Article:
Conciliation: Under the statute, after a finding of probable cause, the FEC must attempt to settle the matter for at least 30 days, and no more than 60 days. Called “conciliation,” this settlement process can also occur prior to the probable cause stage.
Litigation: Assuming conciliation does not resolve the matter, the commission can vote to pursue a matter in federal court. This also takes the affirmation vote of at least four commissioners.
2. The initial response
Over the years, there have emerged two schools of thought on how to approach the initial response. Some say less is more, and suggest a short response that does not provide much in the way of detail, and that essentially brushes off the complaint as frivolous. The other, more modern school of thought is that the initial response ought to be thoughtful and detailed, so as to maximize the chance that a matter gets dismissed before an investigation.
Certainly, either approach can work in the right case, but recent history teaches that a more complete response tends to have more success. The goal of the response ought to be to provide the FEC with the legal and factual arguments that can support a dismissal. Why? Because under the statute, those who file complaints can sue the FEC in federal court in an effort to have a judge second-guess a commission decision to dismiss a matter.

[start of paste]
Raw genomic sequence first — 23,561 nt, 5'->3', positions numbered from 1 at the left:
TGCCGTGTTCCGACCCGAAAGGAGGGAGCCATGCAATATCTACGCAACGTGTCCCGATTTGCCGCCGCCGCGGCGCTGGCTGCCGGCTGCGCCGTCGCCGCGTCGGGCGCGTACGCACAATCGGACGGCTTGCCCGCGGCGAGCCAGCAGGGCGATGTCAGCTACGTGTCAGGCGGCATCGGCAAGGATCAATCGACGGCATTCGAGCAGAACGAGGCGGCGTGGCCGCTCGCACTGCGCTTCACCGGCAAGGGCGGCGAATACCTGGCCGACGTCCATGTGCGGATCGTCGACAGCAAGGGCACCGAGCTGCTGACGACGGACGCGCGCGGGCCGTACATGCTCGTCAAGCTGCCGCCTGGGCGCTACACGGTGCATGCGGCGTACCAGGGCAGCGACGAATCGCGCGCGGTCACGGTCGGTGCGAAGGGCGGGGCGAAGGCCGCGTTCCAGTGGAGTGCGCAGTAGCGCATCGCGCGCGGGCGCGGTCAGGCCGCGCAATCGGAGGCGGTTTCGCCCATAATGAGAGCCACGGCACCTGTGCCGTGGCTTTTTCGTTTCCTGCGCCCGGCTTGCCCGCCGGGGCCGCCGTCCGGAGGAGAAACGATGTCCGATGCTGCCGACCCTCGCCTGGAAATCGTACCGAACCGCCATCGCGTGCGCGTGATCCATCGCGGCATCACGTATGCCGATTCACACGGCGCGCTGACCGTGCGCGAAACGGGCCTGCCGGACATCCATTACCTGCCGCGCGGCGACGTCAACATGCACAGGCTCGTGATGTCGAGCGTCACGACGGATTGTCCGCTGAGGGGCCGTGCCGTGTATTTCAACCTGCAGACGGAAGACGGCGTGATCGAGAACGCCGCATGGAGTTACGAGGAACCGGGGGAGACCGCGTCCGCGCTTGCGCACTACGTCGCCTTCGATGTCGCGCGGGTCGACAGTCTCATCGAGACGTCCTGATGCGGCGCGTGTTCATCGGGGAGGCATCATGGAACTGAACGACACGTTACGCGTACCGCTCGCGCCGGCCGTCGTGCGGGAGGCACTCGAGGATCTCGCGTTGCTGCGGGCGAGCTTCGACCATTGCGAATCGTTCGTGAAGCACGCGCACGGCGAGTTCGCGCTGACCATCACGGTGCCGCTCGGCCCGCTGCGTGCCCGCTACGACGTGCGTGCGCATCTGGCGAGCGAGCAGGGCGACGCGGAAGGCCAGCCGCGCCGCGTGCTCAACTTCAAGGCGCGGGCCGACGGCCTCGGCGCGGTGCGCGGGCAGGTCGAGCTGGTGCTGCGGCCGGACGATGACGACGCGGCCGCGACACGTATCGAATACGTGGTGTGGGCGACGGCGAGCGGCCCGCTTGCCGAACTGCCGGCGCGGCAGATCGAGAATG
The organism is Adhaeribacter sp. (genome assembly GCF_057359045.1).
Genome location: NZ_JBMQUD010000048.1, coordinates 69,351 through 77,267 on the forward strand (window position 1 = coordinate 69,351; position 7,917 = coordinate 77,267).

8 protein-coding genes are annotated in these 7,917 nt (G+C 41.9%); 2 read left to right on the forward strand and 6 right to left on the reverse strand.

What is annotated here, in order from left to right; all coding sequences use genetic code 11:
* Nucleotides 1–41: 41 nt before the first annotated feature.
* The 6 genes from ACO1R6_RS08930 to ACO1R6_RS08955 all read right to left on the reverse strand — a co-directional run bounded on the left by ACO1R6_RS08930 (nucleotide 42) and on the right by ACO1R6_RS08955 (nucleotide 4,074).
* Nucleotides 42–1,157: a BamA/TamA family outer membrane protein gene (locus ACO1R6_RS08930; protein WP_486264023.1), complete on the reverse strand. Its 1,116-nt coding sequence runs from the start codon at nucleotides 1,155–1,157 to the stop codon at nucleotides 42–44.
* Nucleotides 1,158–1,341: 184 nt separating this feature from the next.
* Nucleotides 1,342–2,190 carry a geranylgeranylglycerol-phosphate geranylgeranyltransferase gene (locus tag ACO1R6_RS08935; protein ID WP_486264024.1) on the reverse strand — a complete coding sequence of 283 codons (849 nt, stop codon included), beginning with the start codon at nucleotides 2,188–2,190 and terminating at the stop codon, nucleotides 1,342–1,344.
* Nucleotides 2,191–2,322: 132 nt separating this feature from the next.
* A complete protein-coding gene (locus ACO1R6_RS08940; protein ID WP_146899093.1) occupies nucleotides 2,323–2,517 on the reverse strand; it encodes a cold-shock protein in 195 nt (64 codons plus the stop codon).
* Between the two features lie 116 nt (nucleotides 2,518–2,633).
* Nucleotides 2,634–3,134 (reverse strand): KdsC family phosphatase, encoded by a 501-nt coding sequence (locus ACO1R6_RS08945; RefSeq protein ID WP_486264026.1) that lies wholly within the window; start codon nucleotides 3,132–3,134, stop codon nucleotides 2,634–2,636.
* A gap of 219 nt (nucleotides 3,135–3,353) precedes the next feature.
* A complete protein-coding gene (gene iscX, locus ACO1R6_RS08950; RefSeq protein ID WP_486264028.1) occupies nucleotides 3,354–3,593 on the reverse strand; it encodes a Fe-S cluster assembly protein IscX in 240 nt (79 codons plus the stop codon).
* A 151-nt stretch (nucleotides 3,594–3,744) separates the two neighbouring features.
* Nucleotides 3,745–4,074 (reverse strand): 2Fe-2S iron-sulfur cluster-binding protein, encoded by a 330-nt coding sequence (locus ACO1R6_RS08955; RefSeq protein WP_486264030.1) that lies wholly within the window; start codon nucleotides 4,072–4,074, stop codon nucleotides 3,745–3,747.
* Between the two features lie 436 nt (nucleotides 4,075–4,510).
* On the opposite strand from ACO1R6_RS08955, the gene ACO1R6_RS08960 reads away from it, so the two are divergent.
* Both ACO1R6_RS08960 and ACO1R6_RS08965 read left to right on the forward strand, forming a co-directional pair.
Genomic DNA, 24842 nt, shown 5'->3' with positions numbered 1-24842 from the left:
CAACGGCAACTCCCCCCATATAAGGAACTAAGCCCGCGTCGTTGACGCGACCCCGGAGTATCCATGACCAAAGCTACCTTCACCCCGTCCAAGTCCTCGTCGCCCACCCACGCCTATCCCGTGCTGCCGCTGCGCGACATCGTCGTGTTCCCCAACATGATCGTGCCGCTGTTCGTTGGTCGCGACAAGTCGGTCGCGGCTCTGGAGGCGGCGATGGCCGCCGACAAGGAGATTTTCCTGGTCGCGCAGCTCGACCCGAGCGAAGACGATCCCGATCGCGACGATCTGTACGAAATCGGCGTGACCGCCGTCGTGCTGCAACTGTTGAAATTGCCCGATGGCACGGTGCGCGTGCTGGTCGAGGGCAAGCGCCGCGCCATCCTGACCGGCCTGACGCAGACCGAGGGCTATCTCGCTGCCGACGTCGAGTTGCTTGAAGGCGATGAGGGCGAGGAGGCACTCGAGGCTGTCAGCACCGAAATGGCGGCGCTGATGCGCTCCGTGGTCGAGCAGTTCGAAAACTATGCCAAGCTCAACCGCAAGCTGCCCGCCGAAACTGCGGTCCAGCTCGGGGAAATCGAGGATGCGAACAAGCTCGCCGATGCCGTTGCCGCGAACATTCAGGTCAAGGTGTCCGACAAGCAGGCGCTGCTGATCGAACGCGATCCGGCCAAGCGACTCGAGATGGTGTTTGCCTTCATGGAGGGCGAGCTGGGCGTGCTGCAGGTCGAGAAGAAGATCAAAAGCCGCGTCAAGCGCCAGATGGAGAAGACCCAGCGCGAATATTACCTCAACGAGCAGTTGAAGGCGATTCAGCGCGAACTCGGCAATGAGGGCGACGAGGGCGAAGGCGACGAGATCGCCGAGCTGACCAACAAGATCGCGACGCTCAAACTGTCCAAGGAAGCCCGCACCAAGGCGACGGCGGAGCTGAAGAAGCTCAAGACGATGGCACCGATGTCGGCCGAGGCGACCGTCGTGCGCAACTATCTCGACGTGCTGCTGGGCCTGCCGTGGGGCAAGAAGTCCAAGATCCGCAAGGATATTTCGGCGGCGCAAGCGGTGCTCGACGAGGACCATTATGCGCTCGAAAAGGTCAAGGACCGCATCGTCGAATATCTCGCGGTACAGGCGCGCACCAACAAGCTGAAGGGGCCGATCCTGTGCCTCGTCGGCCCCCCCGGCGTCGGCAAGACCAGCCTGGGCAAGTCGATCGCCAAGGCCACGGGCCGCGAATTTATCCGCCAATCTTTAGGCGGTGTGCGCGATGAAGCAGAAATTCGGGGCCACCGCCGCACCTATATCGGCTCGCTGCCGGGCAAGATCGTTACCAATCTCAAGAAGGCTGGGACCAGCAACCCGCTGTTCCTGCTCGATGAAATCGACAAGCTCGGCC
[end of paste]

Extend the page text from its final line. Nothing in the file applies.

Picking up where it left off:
The response thus becomes an opportunity to help bolster the record in the event of such a suit, and provides individual commissioners with the sorts of information they need to avoid getting reversed in court. Although some are hesitant to invest in a robust response, often times such thinking proves penny-wise but pound-foolish, and in most cases, a respondent would be smart to have a response prepared by an attorney familiar with the nuances of the FEC.
Under the statute, investigations are not to begin until after at least four commissioners agree that there is reason to believe a violation has occurred. But in recent times, the general counsel has occasionally jumped the gun, and has launched pre-reason to believe inquiries that are indistinguishable from an investigation. Whether to respond or not takes some careful thought (a response is not required, and sometimes not responding makes sense), but certainly any response should be thought-out and not dashed off in haste.
Once the commission finds reason to believe, the general counsel is authorized to investigate. Although formal subpoenas require commission approval, the general counsel will use more informal means of discovery such as “voluntary” interviews. Interestingly, the FEC lacks the power to enforce its discovery requests, and must go to federal court to enforce them if challenged. Although most comply, the FEC has had a mixed record of success in court when it comes to enforcing its subpoenas. Regardless of whether or not a subpoena is issued, care must always be used when dealing with those who work for the federal government.